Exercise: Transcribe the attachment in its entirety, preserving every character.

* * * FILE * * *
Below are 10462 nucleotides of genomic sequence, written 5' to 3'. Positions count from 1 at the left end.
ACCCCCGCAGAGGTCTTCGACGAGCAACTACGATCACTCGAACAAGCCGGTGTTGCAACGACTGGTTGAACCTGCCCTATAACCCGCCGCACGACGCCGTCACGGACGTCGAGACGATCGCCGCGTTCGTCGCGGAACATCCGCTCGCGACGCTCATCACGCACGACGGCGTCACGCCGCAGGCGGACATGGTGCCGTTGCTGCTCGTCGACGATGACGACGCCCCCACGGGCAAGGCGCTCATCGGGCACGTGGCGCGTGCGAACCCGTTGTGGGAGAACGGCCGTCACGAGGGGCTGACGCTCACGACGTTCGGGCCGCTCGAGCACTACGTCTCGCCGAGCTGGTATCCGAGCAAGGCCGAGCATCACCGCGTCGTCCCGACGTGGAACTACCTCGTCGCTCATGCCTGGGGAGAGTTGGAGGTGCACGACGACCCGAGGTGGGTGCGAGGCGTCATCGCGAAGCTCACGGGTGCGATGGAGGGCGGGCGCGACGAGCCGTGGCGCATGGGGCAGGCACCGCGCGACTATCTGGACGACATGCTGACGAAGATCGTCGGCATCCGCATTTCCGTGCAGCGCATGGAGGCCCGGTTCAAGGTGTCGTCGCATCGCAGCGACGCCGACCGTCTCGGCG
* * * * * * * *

Below are 10462 nucleotides of genomic sequence, written 5' to 3'. Positions count from 1 at the left end.
ACCCCCGCAGAGGTCTTCGACGAGCAACTACGATCACTCGAACAAGCCGGTGTTGCAACGACTGGTTGAACCTGCCCTATAACCCGCCGCACGACGCCGTCACGGACGTCGAGACGATCGCCGCGTTCGTCGCGGAACATCCGCTCGCGACGCTCATCACGCACGACGGCGTCACGCCGCAGGCGGACATGGTGCCGTTGCTGCTCGTCGACGATGACGACGCCCCCACGGGCAAGGCGCTCATCGGGCACGTGGCGCGTGCGAACCCGTTGTGGGAGAACGGCCGTCACGAGGGGCTGACGCTCACGACGTTCGGGCCGCTCGAGCACTACGTCTCGCCGAGCTGGTATCCGAGCAAGGCCGAGCATCACCGCGTCGTCCCGACGTGGAACTACCTCGTCGCTCATGCCTGGGGAGAGTTGGAGGTGCACGACGACCCGAGGTGGGTGCGAGGCGTCATCGCGAAGCTCACGGGTGCGATGGAGGGCGGGCGCGACGAGCCGTGGCGCATGGGGCAGGCACCGCGCGACTATCTGGACGACATGCTGACGAAGATCGTCGGCATCCGCATTTCCGTGCAGCGCATGGAGGCCCGGTTCAAGGTGTCGTCGCATCGCAGCGACGCCGACCGTCTCGGCG